Monday, March 03, 2008

2nd Station: Jesus receives his Cross

Once upon a time, it was a seed, lying on the ground, shed by its parent tree at the appointed time. Kissed by the sun and the dew, it put forth a tender shoot, a tiny root, covered with hairs that would allow life-giving water to enter its hard coat, softening it and enabling life to burst forth.

Once upon a time, the small seedling uplifted its leaves to the heavens, carolled by birdsong, caressed by a passing breeze, and life was good.

Once upon a time, the sapling waved in the wind and offered its slender branches to passing birds as they rested from their long and tiring journeys in search of food. Small animals, insects, spiders and lizards found shelter amongst the ever-strengthening roots.

Once upon a time, birds chose to nest in the spreading branches from which arose strange twitterings as eggs hatched and young nestlings pushed their way from the fragile shells that had both sheltered and confined the new life.

Once upon a time, this was a beautiful tree that drew the gaze of passers-by for its loveliness. If trees can think, it did not spare a thought for the transience of Time that waited only for the moment when its beauty could be severed at the root, the graceful branches amputated and the unique tracery of its bark stripped and cast aside for ever.

Even in its naked loveliness, the tree was not left alone. It was torn apart until the delicate lines of the passing years were laid bare. Eyes that had no right to stare dispassionately, gazed at the dark and light streamers of the wood grain that stretched from the deepest roots to the highest branches. Rough voices complained about the splinters caught in their insensitive fingers and did not spare a kind word for the wonder that had just been destroyed.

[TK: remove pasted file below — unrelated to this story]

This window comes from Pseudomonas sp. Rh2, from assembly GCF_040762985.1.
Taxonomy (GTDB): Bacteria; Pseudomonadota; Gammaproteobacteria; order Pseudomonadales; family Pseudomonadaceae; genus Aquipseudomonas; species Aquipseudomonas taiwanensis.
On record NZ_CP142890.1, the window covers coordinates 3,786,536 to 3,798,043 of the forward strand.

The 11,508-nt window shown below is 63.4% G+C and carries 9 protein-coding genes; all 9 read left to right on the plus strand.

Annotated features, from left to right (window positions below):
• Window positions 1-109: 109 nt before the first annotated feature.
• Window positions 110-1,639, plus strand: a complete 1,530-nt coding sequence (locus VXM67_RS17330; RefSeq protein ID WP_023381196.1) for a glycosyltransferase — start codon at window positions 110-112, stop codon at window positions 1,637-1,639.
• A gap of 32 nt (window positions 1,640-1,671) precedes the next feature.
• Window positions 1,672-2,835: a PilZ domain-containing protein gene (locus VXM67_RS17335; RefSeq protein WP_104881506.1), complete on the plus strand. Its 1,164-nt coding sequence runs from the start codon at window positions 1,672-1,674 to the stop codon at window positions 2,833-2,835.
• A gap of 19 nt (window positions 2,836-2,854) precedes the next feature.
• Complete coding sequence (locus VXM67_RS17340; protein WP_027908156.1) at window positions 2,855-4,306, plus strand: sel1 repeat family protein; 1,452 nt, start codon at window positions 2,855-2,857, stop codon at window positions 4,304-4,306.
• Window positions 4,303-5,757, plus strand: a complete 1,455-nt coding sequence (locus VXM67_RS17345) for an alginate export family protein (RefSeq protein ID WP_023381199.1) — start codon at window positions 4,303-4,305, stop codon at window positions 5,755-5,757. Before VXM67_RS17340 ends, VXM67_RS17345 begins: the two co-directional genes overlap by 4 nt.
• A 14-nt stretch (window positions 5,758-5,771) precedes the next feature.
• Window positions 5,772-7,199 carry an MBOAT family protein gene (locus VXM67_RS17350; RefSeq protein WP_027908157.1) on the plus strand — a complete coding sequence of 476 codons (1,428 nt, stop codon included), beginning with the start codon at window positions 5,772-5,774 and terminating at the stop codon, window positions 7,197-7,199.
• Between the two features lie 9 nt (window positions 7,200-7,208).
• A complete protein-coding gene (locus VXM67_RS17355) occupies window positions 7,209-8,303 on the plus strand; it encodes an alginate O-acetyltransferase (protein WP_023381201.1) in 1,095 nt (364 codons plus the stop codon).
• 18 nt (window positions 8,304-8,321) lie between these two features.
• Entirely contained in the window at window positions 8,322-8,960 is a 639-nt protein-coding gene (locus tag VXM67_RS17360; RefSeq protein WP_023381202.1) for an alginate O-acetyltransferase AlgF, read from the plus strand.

Had those who felled the tree been carpenters, then the tragedy would have been less. They, at least, would have caressed the wood with loving hands, feeling its strengths and weaknesses, drawing new grace from that which was innately tantalising. Understanding eyes would have seen the unique essence of the tree and would have tried to bring a new beauty to something that was already beautiful.

Instead, the despoilers were brutish workmen, searching only for a practicality of horror: to bring death where there had been life, to create rough planks from that which its Creator had fashioned in love.

As it lay on the bare ground, one plank was selected, not for its loveliness, for little remained to it, but, rather, for its size and unevenness. It was cruelty designed to inflict cruelty.

Yet the calloused hands that took hold of the wood were the loving, sensitive hands of a carpenter. Within an instant, those hands recognised the name of the tree, had seen its age and known the good years and the bad that had imprinted themselves on the grain of the tree, lines no pen and ruler could ever hope to copy.

The hands that took hold of the rough plank knew its potential, both that which had already been realised through the passage of the years and also that which had been thwarted by the axe of those who cut down the tree before it reached full maturity.

Even as the wood was placed on the raw and bleeding shoulders of the Carpenter, he remained just that: a carpenter. Part of his life would become the instrument of his death.

The plank and the man were ruined. “There was no form or comeliness to attract our eyes”, wrote the prophet. Where they should have been venerated, they were mishandled and abused. Yet, in their degradation, the tree and the man came together, became one in a way that would never be repeated.

In the bloodstained hands of the Carpenter, a coarse plank achieved an incomparable beauty. It would never be thrown aside. Until the end of time, the wood and the Carpenter would be united as one, so that, where One was seen, so was the other.

In the bloodstained hands of the Carpenter, the tree blossomed far beyond any human imaginings.

As the Carpenter accepted a crudely-cut plank from a despoiled tree, he, too, set out towards his Destiny.

God bless,
Sr. Janet